Teach Science Like A Rock Star

Teach Science Like A Rock Star

Lauren Cook Teaching Tips

An elementary science teaching rock star? Not me! You can teach effectively, excite your students, and have fun yourself if you follow these four steps.

First, tell a story the kids can relate to. Density seems abstract taken alone as a concept but floating on water, particularly salt water, is something many children have experienced. Tell a story (with conviction!) about a boy or girl spending the summer on a lake or at a pool and learning to float, conquering fear of the water.

Teach Science Like A Rock Star

All of us remember the stories of our childhood; most of us don’t remember informational text. Insurance companies could try to sell us insurance based simply on facts, figures, and actuarial odds. They understand that helping us not turn in to our parents, or the adventures of a lizard is more memorable and appealing.

Reinforce with hands-on activities as often as you can. Doing science activities is much more memorable (and gets stored in another place in the brain) and fun. It doesn’t have to be complicated. Place a rubber band around one hand and then trying to remove it without using the other hand, easily and effectively illustrates the difficulty animals in the wild have when they get tangled up in plastic litter. After reading the story together, doing something active is good for the brain and the rest of the body!

The Mysterious Case of the Leaning Can

Start early and repeat often. Children love to have favorite stories told often. And, each time in its telling there’s something new to learn. Repetition is one of the keys to learning. That’s why we see the same ads on TV over and over.  Help children fall in love with science by making it fun early on. Set the tone for science to be something they look forward to for years to come. A kindergartner might not grasp all of the principles of aerodynamics (nor can I) but they can make paper airplanes and see which shapes fly the furthest. That pleasant experience early, make students receptive or “brand loyal” to science later on.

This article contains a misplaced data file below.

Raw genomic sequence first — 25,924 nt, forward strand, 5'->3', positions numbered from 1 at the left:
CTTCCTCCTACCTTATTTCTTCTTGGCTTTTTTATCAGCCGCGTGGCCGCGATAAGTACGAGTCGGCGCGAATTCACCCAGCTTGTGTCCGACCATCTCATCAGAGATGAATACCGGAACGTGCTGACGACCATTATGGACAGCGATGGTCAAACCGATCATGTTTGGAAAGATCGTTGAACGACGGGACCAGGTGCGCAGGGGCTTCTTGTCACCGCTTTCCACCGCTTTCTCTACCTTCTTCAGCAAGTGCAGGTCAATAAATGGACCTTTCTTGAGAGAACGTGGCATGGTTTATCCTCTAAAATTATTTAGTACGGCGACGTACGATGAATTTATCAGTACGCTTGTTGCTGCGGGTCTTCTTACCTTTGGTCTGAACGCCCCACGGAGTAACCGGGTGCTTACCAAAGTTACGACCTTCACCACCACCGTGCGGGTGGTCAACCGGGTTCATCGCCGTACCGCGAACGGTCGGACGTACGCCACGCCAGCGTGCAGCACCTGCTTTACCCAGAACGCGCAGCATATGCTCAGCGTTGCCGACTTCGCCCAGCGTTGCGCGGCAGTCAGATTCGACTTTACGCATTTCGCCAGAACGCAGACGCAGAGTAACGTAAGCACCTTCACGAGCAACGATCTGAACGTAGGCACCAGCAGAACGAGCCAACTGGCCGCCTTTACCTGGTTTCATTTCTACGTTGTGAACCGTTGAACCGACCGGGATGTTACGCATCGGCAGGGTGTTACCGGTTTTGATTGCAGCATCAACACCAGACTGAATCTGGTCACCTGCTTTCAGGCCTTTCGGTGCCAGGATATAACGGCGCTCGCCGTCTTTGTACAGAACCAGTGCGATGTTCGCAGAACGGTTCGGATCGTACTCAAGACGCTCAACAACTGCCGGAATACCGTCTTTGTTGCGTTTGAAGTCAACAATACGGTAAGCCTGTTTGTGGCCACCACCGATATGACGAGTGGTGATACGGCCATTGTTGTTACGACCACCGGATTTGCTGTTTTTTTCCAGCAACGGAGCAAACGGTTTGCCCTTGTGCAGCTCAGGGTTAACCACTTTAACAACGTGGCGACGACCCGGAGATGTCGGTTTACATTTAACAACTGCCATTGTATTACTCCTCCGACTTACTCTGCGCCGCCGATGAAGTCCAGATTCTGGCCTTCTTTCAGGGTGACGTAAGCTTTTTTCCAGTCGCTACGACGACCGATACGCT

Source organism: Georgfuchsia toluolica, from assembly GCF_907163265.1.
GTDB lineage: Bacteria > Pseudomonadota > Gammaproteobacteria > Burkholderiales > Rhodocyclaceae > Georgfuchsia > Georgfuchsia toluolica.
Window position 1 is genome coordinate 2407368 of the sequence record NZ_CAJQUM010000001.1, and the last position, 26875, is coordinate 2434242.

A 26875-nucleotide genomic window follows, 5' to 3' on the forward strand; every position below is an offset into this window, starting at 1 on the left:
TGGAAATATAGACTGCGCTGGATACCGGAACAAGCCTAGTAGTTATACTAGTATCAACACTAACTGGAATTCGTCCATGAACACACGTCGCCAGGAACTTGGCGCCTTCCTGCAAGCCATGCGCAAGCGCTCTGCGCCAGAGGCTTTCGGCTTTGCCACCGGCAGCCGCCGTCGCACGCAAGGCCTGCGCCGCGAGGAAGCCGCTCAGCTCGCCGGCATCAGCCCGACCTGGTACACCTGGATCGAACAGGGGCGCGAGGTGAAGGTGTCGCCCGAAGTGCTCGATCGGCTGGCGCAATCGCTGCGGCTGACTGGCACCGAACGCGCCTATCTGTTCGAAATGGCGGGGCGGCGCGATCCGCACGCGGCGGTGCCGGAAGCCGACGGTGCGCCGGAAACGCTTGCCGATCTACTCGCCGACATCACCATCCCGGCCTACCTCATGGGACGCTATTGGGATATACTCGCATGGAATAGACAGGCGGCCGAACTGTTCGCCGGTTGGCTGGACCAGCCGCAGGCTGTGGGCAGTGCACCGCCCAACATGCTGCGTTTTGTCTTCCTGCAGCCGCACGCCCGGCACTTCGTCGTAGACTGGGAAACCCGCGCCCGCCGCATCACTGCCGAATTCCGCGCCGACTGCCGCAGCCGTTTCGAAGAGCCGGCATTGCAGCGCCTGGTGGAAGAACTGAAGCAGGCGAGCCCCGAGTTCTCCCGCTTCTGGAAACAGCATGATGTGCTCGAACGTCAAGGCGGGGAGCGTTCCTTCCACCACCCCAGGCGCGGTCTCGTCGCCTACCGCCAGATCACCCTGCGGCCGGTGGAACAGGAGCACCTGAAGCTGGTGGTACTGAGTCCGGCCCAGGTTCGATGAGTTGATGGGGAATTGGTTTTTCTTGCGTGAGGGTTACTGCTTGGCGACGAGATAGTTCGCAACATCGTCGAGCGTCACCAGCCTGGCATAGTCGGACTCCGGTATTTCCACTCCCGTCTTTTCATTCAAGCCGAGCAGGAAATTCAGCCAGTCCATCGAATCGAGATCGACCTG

Keep it simple and manageable. Maybe you’re hiding behind the excuse of not having enough budget. Or maybe you think your activities should be hard. An empty soda can (with silver bottom) and a little water makes an awesome activity related to gravity. A spoon and a nose is all it takes to illustrate friction. An egg, glass, toilet paper tube, and drinking glass illustrates Newton’s Laws of Motion and is guaranteed to stick with kids for years.  None of these materials is over the top. All make awesome science activities.

So now you’re on your way to rock star status. You can use your imagination (like we did over many years) or learn from us! See how the Quirkles (for younger children) and The Fuddlebrook School Series (for intermediate elementary students) integrate our four premises. www.quirkles.com and www.fuddlebrook.com. Check out our activities on social media or YouTube. But either way remember this:

• Tell a story.
• Reinforce with hands-on activities.
• Start early and repeat often.
• Keep it simple and manageable.

We guarantee both you and your students will have fun and learn a lot too!